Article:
Friday, 29 March 2013

Truth and Beauty

Ann Patchett's wonderful reading of her book 'Truth and Beauty' has accompanied my knitting and sewing up, and then cooking dinner yesterday. The book is the story of her friendship with a fellow writer and poet called Lucy Grealy, with whom she shared a house when they were studying together in Iowa. It is the story of Lucy, because her physical and emotional tribulations dominate their friendship, but we learn as much about Ann as we do about Lucy from the story, and it is about the twenty years of their lives that was shared so intensely.

Linked to the wiki page is this Guardian article written by Lucy's sister Suellen, in which she describes feeling that their family's grief has been hijacked by Ann's version of what happened to Lucy.  I was a little taken aback by the accusation because the book casts no judgement on Lucy's family nor accuses them of any failings, she didn't write about Lucy's family because she didn't know them; it is purely about the intensity of their friendship and as such the loss that her death inflicted on Ann, surely such a friend has as much need to grieve as the family. This sentence seems to sum up a tinge of bitterness Suellen feels towards someone who was possibly closer to her sister than she was: "My sister Lucy was a uniquely gifted writer. Ann, not so gifted, was lucky to be able to hitch her wagon to my sister's star." I felt this is a terrible and erroneous accusation, both about Ann Patchett's writing and her friendship with Lucy. It's funny, even though the book is told so wistfully in the past tense, with such exquisite tenderness and fondness, it wasn't until the pain killers and then the heroin get mentioned that it even occurred to me that she was going to die. You can't help but fall a little in love with Lucy yourself as you listen, she is just one of those people who throws themselves at life, the ultimate carpe diem character. She is somewhat wild and carefree, incautious in all her endeavours. She throws herself into Ann's arms on their first meeting as if they had always loved each other and in assuming that she does what else can Ann do but love her. And it turns out she can enchant horses and cats as easily as people. The story follows them as they try to write, to teach, to find meaningful work and to find love, an eternal quest and struggle for Lucy. Following childhood cancer Lucy was left disfigured, and her desire to 'fix' herself is something the book catalogues in detail, it unavoidably becomes Lucy's defining feature and Ann's role to support and encourage her throughout the process. It leaves you a little in awe of how much suffering one person is capable of enduring.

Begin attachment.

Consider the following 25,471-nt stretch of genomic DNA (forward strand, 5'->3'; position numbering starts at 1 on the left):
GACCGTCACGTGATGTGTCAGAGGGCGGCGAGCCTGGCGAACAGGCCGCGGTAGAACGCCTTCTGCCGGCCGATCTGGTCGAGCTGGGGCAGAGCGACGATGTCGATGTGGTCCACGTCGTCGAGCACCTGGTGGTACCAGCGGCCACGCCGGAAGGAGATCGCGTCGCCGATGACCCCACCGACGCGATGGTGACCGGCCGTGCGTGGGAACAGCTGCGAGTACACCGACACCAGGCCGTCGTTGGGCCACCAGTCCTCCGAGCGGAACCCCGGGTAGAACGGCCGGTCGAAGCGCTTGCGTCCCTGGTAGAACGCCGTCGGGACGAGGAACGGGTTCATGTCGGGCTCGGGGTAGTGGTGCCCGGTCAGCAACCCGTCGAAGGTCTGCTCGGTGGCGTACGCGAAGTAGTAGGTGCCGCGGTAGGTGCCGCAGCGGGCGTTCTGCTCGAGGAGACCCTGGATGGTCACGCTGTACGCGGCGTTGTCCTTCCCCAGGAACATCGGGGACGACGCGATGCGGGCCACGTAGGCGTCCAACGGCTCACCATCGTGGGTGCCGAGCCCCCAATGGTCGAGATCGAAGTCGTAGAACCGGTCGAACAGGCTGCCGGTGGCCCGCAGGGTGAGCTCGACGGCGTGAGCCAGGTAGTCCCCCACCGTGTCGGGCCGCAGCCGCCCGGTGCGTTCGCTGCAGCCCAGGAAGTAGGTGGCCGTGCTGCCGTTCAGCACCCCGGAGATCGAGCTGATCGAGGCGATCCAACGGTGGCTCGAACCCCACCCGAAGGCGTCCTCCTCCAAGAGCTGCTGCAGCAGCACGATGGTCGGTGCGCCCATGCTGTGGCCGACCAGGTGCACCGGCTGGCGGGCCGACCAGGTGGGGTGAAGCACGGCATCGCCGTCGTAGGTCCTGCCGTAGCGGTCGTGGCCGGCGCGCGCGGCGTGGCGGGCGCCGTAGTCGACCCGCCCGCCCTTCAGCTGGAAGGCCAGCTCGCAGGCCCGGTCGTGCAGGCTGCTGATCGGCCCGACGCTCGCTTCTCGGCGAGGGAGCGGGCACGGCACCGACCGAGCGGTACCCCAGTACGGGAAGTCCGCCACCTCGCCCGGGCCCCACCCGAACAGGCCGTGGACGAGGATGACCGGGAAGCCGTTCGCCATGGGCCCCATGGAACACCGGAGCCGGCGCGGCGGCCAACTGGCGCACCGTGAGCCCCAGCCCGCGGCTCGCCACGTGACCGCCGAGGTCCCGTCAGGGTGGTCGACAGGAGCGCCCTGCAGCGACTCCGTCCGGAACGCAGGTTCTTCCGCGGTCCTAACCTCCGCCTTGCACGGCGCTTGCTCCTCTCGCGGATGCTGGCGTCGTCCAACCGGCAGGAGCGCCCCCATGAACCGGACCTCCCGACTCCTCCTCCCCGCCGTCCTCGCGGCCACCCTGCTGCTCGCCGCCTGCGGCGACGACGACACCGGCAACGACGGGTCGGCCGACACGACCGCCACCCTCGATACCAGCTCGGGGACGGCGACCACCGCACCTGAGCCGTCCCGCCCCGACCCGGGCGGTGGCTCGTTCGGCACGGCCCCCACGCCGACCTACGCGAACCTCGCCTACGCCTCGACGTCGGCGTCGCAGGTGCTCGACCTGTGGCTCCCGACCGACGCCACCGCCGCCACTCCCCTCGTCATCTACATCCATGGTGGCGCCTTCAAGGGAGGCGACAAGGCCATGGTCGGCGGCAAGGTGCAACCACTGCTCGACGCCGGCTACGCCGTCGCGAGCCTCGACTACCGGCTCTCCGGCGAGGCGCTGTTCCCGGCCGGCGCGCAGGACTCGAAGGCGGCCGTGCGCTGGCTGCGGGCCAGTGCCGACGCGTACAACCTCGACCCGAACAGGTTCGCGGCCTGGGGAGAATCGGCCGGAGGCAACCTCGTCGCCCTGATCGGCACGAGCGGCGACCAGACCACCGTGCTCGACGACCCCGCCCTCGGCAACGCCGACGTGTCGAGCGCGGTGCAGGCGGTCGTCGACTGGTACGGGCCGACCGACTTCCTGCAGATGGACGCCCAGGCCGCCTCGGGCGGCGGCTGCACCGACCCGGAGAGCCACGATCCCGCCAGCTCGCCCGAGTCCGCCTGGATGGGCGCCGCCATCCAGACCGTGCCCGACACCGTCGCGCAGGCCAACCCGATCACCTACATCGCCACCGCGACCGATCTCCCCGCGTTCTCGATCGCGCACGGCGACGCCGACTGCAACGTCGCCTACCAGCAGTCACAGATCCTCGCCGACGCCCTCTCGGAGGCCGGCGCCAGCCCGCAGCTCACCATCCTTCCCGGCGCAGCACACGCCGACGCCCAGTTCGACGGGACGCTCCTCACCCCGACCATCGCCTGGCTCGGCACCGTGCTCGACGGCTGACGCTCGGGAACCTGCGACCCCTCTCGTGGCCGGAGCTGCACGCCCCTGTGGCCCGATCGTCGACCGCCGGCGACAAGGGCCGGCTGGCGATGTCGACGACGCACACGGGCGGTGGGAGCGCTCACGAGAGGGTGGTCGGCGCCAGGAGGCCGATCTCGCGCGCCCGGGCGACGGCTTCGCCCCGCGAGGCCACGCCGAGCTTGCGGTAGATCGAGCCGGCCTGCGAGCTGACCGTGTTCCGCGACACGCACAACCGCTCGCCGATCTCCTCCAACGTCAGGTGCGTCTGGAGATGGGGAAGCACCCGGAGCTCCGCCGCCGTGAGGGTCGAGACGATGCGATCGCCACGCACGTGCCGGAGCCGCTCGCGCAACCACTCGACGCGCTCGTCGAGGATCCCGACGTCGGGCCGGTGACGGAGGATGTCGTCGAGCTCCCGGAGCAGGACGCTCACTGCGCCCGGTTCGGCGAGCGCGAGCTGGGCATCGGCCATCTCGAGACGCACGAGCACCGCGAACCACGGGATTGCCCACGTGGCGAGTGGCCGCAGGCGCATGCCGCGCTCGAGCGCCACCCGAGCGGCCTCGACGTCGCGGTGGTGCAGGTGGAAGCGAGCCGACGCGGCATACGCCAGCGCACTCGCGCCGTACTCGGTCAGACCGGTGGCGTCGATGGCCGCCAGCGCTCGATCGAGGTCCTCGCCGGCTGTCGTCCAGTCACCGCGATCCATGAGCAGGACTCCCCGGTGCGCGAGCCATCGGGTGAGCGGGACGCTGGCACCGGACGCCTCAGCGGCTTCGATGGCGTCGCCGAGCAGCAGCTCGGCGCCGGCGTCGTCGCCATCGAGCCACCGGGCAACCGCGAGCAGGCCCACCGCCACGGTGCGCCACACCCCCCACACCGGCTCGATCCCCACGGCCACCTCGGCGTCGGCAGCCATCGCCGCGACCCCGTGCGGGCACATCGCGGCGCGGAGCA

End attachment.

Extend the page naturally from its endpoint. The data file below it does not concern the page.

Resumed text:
A couple of things I wrote down that I liked: this one was not about Lucy but about Elizabeth McCracken, she and Ann both completed manuscripts and printed them out together, I liked the exuberant sense of achievement at having produced some tangible writing:
"We stood on our books to see how much taller they had made us."
And the other, when she is helping Lucy to tidy and declutter her home prior to another round of surgery, they are sorting through her book and music collections. I like what it says about Ann, I think I would like her because I really get this;
"I had the supreme pleasure of putting all the discs back in their correct cases."

In the face of an avalanche of books about love and romantic relationships often the importance of friendship is sorely neglected, and this is a real homage to the value of friends, written as the title claims, with truth and beauty.

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